Editorial Board   Guest Author

Mr. Hoffman

Matthew Hoffman

Sales Director, Kigo, RealPage, Inc.

Matthew Hoffman is the sales director for Kigo, the vacation rental management solution for RealPage. He is responsible for leading and managing the sales team and business development strategy for the vacation rental division, in addition to supporting all marketing related initiatives. An entrepreneur to the core, Mr. Hoffman co-founded vacation rental software InstaManager (now Kigo) back in 2009. His company was then acquired by Bookt, LLC, where he served as the senior vice president of sales, and in January 2014, RealPage added the vacation rental management software to its suite of services. Mr. Hoffman's depth of knowledge of the vacation rental industry led him to serve on the Board of Directors for the Florida Vacation Rental Manager Association. He also is a member of the Vacation Rental Manager Association and Short-Term Rental Advocacy Center. Mr. Hoffman received his Bachelor of Science degree in international affairs from Florida State University.

Mr. Hoffman can be contacted at 877-325-7243 or matthew.hoffman@realpage.com

Coming up in November 2019...

Architecture & Design: Biophilic Design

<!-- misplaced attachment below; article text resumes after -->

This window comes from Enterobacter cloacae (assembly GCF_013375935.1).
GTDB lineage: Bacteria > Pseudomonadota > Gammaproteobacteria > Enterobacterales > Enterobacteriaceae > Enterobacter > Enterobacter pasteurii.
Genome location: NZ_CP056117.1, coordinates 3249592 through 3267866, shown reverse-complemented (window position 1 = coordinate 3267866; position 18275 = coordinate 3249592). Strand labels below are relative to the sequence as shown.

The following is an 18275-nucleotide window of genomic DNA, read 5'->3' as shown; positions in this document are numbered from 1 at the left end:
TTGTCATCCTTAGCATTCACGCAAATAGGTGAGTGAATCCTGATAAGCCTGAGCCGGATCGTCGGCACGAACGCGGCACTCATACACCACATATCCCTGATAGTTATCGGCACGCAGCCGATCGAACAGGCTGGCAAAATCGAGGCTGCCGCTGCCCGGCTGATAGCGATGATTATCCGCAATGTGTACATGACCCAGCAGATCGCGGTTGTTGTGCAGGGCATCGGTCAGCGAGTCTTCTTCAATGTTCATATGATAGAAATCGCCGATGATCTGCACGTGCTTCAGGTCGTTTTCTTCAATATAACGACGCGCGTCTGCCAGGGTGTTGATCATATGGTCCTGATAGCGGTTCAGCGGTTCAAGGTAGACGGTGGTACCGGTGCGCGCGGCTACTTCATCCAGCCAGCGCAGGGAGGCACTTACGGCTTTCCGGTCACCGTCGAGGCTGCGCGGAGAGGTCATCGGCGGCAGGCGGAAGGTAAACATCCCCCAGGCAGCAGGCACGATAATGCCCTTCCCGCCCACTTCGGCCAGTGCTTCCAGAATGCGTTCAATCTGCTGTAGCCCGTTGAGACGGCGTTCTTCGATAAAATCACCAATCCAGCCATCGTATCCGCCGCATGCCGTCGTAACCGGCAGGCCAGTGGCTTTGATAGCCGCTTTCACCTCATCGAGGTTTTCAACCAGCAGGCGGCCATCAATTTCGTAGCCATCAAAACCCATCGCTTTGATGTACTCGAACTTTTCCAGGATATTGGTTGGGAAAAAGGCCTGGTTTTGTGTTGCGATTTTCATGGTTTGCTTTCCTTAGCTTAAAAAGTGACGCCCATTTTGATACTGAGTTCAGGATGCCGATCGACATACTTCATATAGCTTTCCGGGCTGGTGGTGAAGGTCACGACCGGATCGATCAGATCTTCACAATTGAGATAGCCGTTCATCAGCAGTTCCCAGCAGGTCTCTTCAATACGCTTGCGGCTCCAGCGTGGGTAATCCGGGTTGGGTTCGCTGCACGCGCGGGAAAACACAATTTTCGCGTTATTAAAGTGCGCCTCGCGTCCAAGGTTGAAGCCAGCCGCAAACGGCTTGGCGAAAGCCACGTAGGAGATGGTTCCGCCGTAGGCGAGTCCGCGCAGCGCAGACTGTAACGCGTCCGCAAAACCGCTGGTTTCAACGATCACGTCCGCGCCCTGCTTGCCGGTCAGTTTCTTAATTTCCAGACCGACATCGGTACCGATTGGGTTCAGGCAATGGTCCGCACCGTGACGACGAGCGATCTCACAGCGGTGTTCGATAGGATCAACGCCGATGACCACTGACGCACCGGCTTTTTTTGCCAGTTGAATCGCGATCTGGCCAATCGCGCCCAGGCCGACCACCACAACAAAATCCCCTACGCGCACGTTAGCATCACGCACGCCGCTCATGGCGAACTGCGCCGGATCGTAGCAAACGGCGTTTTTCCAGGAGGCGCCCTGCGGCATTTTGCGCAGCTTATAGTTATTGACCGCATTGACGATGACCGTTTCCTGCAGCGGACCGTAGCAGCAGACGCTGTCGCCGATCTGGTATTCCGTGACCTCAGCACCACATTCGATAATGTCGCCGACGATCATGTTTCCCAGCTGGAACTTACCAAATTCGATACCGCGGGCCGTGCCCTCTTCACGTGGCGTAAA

The hospitality industry is constantly evolving to meet and exceed guest expectations. As a result, hotels are always on the lookout for new ways to improve the guest experience, and architecture and design is an essential part of this equation. Bold design is often the most effective way to make an exceptional first impression - an impression guests use to distinguish between brands. One design trend that is being embraced worldwide has become known as “Biophilic Design.” Biophilic design is based on the concept of biophilia, which is the theory that human beings have an innate tendency to seek out nature, natural elements, and natural forms. Biophilic design is more than hotels simply adding a surplus of plants; it involves incorporating specific design elements into a hotel in order to imbue it with a sense of wellness and well-being. Some of those elements include exposure to natural lighting; views of nature and rooms with a view; natural architectural patterns; salvaged or reclaimed woods of all types; reclaimed metals; sustainably sourced stone; living green walls and vertical gardens; and direct and indirect exposure to nature. Hotels that have incorporated biophilic design into their properties are reaping the benefits associated with this trend including reduced stress responses, better air quality, lower energy costs, and more positive guest reviews. Biophilic design has also been shown to improve guest moods and to satisfy consumer demand for environmental responsibility. Savvy hotel owners and managers are aware that nature-inspired elements enhance their guests' comfort and well-being, which is why this trend is becoming so prevalent. Biophilic design is just one topic in the fields of hotel architecture and design that will be examined in the November issue of the Hotel Business Review.